Empty stage at a music concert

$160 Million in Wrongful Death Mass Shooting

On Thursday, Dec. 15, 2022, after several years of litigation, a Dekalb County, Georgia, jury awarded $160 million against Sony for its role in failing to protect patrons at a concert in the Underground Atlanta, Masquerade venue in downtown Atlanta.

On the night of Nov. 12, 2017, a gunman entered the concert venue and, after picking fights with patrons, later opened fire in the crowded venue. Four people were shot, and Giovan Diaz, 22, and Ewell Ynoa, 21, died from catastrophic gunshot wounds. The gunfire erupted just as the main act was set to take the stage at the venue. Witnesses testified that Diaz and Ynoa – Gio and Wells, to their friends – were on the cusp of breaking through in the music industry before their deaths. Those attending the trial said their suffering was horrific before they died.

Beasley Allen Atlanta lawyer Parker Miller served as lead trial counsel in the litigation. “This verdict represents an incredible day of justice for our clients and for the safety of all people that attend concerts across America,” he said. Miller discussed how the case’s unique nature led to the verdict.

“Obviously, these types of cases do not come around often. This was a mass shooting in a crowded concert. There were multiple deaths, and Gio and Wells suffered significantly before losing their fight for life, as eyewitnesses outlined. The trial was incredibly emotional because of what these families, and the world, lost. One of these men had been told he would be a father just a few hours before the shooting happened. Combine that with the fact the concert endangered everyone, and this Defendant refused to participate in the legal process, and you get the type of verdict we saw here.”

Also, part of the trial team was leading trial and appellate lawyer Darren Summerville of The Summerville Firm, out of Atlanta.

“I have been litigating cases for a long time in Georgia, but I am struggling to identify another case as emotional or heartbreaking as this one was,” he said. “Juries don’t award these types of verdicts unless there is a confluence of circumstances, which was the case here. Our system has always turned to our citizens to lend a voice when a company endangers others with wholly unnecessary suffering and death. Just as importantly, ignoring the legal process always represents a risk for an entity that thinks it need not participate.”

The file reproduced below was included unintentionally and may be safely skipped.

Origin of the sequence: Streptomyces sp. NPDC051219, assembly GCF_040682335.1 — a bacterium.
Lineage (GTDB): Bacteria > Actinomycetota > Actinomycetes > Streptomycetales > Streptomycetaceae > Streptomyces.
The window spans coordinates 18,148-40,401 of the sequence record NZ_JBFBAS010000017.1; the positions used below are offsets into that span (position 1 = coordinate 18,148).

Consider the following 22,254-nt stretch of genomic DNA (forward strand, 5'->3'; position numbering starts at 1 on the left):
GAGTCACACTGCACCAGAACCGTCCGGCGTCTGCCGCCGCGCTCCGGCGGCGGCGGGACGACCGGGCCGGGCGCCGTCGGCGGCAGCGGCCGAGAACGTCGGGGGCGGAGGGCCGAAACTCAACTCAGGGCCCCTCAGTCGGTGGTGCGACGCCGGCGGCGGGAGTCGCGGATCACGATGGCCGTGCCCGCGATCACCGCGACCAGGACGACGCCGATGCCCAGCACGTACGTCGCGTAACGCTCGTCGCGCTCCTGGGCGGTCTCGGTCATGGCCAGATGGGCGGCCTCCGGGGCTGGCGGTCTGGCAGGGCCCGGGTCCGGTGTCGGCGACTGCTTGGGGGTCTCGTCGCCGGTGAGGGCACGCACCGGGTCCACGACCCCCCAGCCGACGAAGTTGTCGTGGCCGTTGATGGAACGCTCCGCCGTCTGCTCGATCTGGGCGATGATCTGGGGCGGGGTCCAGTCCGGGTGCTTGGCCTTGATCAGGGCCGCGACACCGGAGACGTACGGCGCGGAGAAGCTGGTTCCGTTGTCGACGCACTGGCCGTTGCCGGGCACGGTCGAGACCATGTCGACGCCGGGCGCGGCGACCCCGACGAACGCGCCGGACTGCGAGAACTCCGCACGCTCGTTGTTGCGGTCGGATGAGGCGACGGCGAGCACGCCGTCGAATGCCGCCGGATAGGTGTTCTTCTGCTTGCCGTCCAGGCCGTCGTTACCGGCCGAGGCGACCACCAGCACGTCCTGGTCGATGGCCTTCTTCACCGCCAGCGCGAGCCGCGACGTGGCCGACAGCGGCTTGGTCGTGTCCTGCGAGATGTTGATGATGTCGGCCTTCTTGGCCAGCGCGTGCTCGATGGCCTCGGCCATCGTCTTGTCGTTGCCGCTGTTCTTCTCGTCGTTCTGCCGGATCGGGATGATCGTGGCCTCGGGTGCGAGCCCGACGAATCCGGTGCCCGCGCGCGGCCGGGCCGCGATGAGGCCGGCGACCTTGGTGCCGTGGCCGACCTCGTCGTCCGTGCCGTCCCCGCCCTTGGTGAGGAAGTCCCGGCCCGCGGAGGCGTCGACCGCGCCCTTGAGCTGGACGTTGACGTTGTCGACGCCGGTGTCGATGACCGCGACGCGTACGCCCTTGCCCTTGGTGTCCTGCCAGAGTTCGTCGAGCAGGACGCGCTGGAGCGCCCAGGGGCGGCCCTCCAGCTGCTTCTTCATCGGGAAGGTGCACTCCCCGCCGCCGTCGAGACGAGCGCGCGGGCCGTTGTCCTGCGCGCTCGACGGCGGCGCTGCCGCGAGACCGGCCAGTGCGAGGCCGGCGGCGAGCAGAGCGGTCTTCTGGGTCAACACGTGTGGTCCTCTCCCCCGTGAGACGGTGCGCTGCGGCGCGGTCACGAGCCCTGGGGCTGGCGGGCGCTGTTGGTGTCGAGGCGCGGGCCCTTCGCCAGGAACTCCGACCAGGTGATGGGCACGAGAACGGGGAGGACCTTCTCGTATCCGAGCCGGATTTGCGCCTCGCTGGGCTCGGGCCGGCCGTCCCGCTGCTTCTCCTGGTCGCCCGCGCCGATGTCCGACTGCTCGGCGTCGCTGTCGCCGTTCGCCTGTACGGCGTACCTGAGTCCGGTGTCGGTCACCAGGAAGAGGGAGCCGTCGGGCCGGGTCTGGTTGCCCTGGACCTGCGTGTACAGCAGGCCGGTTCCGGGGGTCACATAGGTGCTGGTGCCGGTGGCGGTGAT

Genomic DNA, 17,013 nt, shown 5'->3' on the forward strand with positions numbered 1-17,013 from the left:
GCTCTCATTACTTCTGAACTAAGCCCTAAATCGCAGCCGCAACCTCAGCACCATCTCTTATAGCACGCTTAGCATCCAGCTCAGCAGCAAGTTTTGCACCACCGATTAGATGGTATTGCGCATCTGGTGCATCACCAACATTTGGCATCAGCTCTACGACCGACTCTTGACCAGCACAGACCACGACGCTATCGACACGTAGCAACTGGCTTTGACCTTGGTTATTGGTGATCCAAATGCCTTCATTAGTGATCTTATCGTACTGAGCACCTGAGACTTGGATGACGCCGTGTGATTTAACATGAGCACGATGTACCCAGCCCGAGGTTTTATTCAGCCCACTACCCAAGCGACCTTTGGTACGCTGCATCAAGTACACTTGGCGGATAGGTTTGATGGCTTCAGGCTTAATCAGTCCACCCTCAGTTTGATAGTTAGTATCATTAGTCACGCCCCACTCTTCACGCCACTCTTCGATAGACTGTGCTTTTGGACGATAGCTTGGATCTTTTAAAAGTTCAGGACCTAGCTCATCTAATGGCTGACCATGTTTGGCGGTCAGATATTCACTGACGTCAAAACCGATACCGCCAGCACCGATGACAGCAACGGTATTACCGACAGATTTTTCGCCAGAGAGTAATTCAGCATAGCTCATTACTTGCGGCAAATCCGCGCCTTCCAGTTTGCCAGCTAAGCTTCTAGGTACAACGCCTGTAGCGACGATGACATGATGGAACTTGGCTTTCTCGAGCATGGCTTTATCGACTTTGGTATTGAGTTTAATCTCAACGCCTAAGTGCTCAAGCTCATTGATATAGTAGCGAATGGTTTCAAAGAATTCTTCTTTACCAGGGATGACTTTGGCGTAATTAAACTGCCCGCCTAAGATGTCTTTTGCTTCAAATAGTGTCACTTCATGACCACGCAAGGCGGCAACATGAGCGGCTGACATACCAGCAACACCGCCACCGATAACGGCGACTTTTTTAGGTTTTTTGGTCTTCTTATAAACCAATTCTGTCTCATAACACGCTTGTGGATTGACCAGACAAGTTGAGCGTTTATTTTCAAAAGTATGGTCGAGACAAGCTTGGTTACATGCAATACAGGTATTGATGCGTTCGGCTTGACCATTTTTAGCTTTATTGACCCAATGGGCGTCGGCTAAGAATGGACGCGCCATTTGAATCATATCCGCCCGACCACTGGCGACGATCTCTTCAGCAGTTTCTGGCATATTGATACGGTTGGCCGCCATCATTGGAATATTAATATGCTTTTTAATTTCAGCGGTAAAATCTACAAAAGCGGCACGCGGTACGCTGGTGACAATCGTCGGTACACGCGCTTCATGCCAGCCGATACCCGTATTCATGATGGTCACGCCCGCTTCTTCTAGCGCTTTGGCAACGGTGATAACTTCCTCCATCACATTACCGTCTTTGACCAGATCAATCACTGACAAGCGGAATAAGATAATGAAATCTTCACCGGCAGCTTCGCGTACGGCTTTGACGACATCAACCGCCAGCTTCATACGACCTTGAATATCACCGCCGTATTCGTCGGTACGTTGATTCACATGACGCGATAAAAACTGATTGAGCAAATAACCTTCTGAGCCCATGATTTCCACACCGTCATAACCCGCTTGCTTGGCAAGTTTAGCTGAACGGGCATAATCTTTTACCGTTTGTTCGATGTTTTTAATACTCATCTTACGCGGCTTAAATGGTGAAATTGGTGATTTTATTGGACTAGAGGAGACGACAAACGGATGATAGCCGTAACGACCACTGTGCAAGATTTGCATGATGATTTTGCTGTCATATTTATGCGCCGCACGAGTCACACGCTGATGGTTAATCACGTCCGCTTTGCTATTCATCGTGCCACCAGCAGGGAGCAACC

The team also included Madeline Summerville of Georgia Trial Consulting, specializing in juror research and selection. Ms. Summerville noted “in a case like this one, involving the deaths of two inspirational young people, finding the right jurors is all the more important.”

Tiffany M. Simmons, managing partner of Simmons Law in Atlanta, Georgia, was originally retained by the clients and served on the team. She echoed the comments from the trial.

“There is no excuse for how poorly secured this production was,” she said. “These men had over a hundred years of life expectancy left between them. They had their entire music careers before them. We are humbled by the jury’s decision, and we hope this sends a message that this type of conduct will not be tolerated.”

The trial consisted of two previously consolidated cases. They included Rachel St. Fleur, et. al, v. Sony Music Holdings, Inc., et al., case number 18A69571, and Xavier Diaz, et al., v. Sony Music Holdings, Inc., case number 19A77518.

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